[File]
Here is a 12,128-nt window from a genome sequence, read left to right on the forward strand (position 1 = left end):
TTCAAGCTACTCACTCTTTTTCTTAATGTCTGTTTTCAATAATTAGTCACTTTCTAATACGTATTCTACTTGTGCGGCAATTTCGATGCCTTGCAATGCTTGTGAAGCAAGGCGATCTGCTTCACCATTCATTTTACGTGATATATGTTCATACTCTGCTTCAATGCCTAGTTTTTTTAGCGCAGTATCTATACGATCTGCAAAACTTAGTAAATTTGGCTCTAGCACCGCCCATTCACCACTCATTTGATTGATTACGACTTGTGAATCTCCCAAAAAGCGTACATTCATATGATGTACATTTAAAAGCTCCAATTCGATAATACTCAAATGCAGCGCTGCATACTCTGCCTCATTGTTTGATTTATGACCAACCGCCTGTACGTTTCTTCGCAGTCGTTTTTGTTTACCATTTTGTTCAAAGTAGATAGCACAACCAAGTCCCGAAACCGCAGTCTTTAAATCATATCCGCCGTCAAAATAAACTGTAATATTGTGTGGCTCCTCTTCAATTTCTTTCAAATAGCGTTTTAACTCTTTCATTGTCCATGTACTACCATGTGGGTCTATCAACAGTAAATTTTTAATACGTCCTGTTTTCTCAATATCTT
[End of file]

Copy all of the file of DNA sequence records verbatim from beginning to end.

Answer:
Here is a 12,128-nt window from a genome sequence, read left to right on the forward strand (position 1 = left end):
TTCAAGCTACTCACTCTTTTTCTTAATGTCTGTTTTCAATAATTAGTCACTTTCTAATACGTATTCTACTTGTGCGGCAATTTCGATGCCTTGCAATGCTTGTGAAGCAAGGCGATCTGCTTCACCATTCATTTTACGTGATATATGTTCATACTCTGCTTCAATGCCTAGTTTTTTTAGCGCAGTATCTATACGATCTGCAAAACTTAGTAAATTTGGCTCTAGCACCGCCCATTCACCACTCATTTGATTGATTACGACTTGTGAATCTCCCAAAAAGCGTACATTCATATGATGTACATTTAAAAGCTCCAATTCGATAATACTCAAATGCAGCGCTGCATACTCTGCCTCATTGTTTGATTTATGACCAACCGCCTGTACGTTTCTTCGCAGTCGTTTTTGTTTACCATTTTGTTCAAAGTAGATAGCACAACCAAGTCCCGAAACCGCAGTCTTTAAATCATATCCGCCGTCAAAATAAACTGTAATATTGTGTGGCTCCTCTTCAATTTCTTTCAAATAGCGTTTTAACTCTTTCATTGTCCATGTACTACCATGTGGGTCTATCAACAGTAAATTTTTAATACGTCCTGTTTTCTCAATATCTT